I am pulling my hair out with admins about what exactly should be covered in an IT curriculum. Half of them can only see a PC or Mac as some kind of magical typewriter that does not require White Out and magically sends out letters without a stamp. I keep trying to tell them that in a few years even typing will be gone, as we know it. (Thumb typing maybe, but QWERTY touch typing is becoming less and less essential.) And all they want to see is PROJECTS...ah...and when do the kids actually learn to manipulate the MACHINE...global Windows skills and learning to SELF teach from the Windows system. "Oh the kids should master Office 2003"...really? That's nice...problem is Office 2010 is coming and 2007 was a shock to most of the admins whereas my kids had no problems because they have intuition and can self-teach in nearly any program. I am really thinking strongly of leaving this field because it's a daily battle.

Any advice or ideas????

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Someone has to fight the good fight, Jack. If you not, who? Come on--stick around with all us fun frazzled folk.
SMOOTCH! If that's allowed...our inservice begins a week from today and I am ready to quit already! You are sweet to say hi!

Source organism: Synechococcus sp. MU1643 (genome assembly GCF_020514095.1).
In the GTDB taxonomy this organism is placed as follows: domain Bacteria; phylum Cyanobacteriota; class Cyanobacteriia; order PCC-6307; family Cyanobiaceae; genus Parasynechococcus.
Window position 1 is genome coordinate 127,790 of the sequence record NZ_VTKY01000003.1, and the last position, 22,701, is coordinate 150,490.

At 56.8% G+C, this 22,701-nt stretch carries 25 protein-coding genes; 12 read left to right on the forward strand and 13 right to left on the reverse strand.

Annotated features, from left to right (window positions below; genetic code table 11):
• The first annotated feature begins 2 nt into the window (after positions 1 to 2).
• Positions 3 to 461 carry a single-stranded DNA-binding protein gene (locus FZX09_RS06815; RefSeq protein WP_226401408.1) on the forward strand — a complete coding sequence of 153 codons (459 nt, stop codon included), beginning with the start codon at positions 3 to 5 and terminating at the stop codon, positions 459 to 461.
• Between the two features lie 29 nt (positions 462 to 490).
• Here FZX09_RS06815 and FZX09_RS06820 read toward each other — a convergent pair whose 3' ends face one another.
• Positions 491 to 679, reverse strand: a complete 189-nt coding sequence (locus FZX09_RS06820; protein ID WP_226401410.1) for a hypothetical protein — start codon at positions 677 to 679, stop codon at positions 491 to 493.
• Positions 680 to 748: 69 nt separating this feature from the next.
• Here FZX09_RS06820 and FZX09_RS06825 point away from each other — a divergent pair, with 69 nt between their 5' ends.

I don't doubt that there are lots of admins who don't understand that computers are more than a word processor. However, I don't want every one in this Ning community to think that ALL admins are stuck in the last century. My principal doesn't understand tech and she'll admit it, BUT she supports it and encourages us to use it. She knows that learning new technologies is a skill our 21st century students need to develop. Our tech director is an awesome guy who wants to make sure that we use tech in our classrooms. If I ask him for something and can show how I'm going to use it, I normally get it as long as he still has money in his budget. I'm very, very grateful that tech in my school is promoted and encouraged. There are other schools out there like mine. Unfortunately there also many schools that are not.